• Rehabilitation
  • Mechanical imbalances
  • Workplace injury
  • Achilles and foot pain
  • Vertigo (BPPV)

Q: Who may benefit from osteopathy?

A: Anyone suffering from pain may find osteopathy helpful. Recent studies have shown that people suffering from chronic pain may find osteopathy a useful adjunct to their normal medical approach.

Pregnancy can be a difficult time for some women, as the hormonal changes and growing baby impose strains and stresses on the back and joints.

Mothers with young families living an active life having to lift children on a regular basis can benefit from osteopathic treatment .

Middle aged people who want to remain active may benefit from regular treatment to keep them flexible and reduce the likelihood of  acute pain.

Desk bound people working at computers are particularly vulnerable to back pain.

People undertaking jobs that cause them to adopt unusual postures for long times such as plumbers, electricians, decorators,  hairdressers, carpet fitters and curtain hangers often develop work related pain and postural problems. Tese are often eased by osteopathic treatment.

Many leading sports people recognise the benefits of maintaining good levels of flexibility to reduce the likelihood of injury and rely on osteopaths to provide regular treatment to improve their performance and resilience.

Q: What safeguards are in place?

A:  Osteopaths are statutorily regulated health professionals forming an integral part of primary care teams.

The General Osteopathic Council (GOsC) was established under the Osteopaths Act 1993 to regulate, promote and develop the osteopathic profession in the UK, maintaining a Statutory Register of those entitled to practise osteopathy.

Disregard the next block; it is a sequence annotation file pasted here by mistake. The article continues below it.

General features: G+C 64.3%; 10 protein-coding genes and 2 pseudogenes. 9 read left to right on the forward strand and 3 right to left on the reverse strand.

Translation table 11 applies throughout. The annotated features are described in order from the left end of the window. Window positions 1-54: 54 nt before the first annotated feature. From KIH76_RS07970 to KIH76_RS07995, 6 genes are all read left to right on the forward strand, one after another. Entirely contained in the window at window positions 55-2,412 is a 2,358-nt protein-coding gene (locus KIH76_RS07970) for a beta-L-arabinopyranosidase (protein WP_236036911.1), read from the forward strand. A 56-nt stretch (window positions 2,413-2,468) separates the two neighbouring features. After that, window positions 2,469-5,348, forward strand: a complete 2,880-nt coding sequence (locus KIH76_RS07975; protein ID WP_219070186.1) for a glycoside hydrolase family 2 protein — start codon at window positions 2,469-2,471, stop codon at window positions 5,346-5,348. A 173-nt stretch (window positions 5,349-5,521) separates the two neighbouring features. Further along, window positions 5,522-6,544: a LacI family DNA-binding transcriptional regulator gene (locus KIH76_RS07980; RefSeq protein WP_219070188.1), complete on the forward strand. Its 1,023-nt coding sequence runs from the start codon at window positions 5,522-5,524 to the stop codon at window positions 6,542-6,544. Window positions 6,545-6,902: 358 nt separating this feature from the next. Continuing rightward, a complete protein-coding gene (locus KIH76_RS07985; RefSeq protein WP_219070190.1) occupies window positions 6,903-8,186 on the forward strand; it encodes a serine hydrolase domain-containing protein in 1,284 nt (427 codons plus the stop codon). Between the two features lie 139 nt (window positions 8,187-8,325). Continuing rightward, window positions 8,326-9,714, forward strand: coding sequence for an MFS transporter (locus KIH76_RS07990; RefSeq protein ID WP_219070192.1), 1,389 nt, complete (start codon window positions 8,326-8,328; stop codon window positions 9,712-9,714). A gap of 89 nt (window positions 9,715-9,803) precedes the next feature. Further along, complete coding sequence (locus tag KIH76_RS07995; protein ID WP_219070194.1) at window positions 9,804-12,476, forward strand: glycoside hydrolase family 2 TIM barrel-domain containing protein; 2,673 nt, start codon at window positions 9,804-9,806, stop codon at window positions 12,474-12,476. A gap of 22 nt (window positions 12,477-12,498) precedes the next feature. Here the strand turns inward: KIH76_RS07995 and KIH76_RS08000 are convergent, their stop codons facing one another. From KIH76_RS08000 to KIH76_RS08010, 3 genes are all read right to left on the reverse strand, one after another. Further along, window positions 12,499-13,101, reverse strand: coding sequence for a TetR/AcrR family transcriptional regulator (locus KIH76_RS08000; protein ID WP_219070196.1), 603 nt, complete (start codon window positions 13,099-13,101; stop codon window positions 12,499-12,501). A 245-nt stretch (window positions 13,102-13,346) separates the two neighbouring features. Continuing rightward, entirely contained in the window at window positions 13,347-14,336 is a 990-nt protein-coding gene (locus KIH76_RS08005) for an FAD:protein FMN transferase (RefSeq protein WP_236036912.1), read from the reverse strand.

Only practitioners meeting the highest standards of safety and competency are eligible for registration. Proof of good health, good character and professional indemnity insurance cover are requirements.

It is an offence for anyone to describe themselves as an osteopath and practise as such, unless registered with the GOsC. The public can, therefore, be confident in visiting an osteopath that they will experience safe and competent treatment from a practitioner who adheres to a strict Code of Conduct.

Q: Where do the sessions take place?

A: I work from premises in St Albans. It is in a private location and has ample free parking available. I am 5 minutes drive from St Albans town centre and within easy reach of the M1 and M25.

Q: How quickly will I get better?

A: There is no set rule to the number of treatments that will be necessary as this is dependent on a variety of factors unique to each patient; including the type of medical complaint, whether it is chronic or acute, etc. I will always discuss your course of treatment with you on your initial visit.

Typically between two and six treatment sessions are needed, though this varies according to the severity of the problem.

Q: How can you be contacted?

A: I can be contacted by email, phone, or by my confidential voice mail service